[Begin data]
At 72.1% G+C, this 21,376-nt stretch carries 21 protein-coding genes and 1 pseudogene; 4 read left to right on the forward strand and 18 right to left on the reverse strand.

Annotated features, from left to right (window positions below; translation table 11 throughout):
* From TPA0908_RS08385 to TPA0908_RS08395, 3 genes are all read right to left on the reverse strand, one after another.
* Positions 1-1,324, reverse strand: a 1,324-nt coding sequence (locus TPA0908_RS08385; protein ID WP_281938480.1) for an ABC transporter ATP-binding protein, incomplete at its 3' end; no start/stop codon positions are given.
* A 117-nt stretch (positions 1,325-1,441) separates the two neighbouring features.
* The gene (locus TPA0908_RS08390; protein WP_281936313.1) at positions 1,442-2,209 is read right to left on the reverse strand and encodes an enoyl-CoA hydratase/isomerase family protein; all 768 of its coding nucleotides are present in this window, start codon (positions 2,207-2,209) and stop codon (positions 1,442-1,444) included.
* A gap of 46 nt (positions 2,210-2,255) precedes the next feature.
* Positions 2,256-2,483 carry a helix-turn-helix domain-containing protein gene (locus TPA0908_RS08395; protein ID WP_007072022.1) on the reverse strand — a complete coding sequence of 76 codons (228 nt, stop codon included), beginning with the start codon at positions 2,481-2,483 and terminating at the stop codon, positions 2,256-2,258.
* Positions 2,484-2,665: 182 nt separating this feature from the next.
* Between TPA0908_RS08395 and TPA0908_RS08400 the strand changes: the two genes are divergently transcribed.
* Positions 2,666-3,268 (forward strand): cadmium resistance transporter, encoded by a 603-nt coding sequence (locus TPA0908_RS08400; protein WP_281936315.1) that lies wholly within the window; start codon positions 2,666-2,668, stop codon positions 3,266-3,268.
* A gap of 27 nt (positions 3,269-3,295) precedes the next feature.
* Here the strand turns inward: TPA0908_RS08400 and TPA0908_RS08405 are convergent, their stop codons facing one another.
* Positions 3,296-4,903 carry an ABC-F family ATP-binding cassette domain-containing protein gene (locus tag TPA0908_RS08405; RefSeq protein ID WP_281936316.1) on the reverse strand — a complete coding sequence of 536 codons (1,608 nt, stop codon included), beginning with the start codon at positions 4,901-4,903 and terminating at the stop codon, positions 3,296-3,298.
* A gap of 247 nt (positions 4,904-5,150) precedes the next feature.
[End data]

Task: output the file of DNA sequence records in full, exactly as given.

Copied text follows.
At 72.1% G+C, this 21,376-nt stretch carries 21 protein-coding genes and 1 pseudogene; 4 read left to right on the forward strand and 18 right to left on the reverse strand.

Annotated features, from left to right (window positions below; translation table 11 throughout):
* From TPA0908_RS08385 to TPA0908_RS08395, 3 genes are all read right to left on the reverse strand, one after another.
* Positions 1-1,324, reverse strand: a 1,324-nt coding sequence (locus TPA0908_RS08385; protein ID WP_281938480.1) for an ABC transporter ATP-binding protein, incomplete at its 3' end; no start/stop codon positions are given.
* A 117-nt stretch (positions 1,325-1,441) separates the two neighbouring features.
* The gene (locus TPA0908_RS08390; protein WP_281936313.1) at positions 1,442-2,209 is read right to left on the reverse strand and encodes an enoyl-CoA hydratase/isomerase family protein; all 768 of its coding nucleotides are present in this window, start codon (positions 2,207-2,209) and stop codon (positions 1,442-1,444) included.
* A gap of 46 nt (positions 2,210-2,255) precedes the next feature.
* Positions 2,256-2,483 carry a helix-turn-helix domain-containing protein gene (locus TPA0908_RS08395; protein ID WP_007072022.1) on the reverse strand — a complete coding sequence of 76 codons (228 nt, stop codon included), beginning with the start codon at positions 2,481-2,483 and terminating at the stop codon, positions 2,256-2,258.
* Positions 2,484-2,665: 182 nt separating this feature from the next.
* Between TPA0908_RS08395 and TPA0908_RS08400 the strand changes: the two genes are divergently transcribed.
* Positions 2,666-3,268 (forward strand): cadmium resistance transporter, encoded by a 603-nt coding sequence (locus TPA0908_RS08400; protein WP_281936315.1) that lies wholly within the window; start codon positions 2,666-2,668, stop codon positions 3,266-3,268.
* A gap of 27 nt (positions 3,269-3,295) precedes the next feature.
* Here the strand turns inward: TPA0908_RS08400 and TPA0908_RS08405 are convergent, their stop codons facing one another.
* Positions 3,296-4,903 carry an ABC-F family ATP-binding cassette domain-containing protein gene (locus tag TPA0908_RS08405; RefSeq protein ID WP_281936316.1) on the reverse strand — a complete coding sequence of 536 codons (1,608 nt, stop codon included), beginning with the start codon at positions 4,901-4,903 and terminating at the stop codon, positions 3,296-3,298.
* A gap of 247 nt (positions 4,904-5,150) precedes the next feature.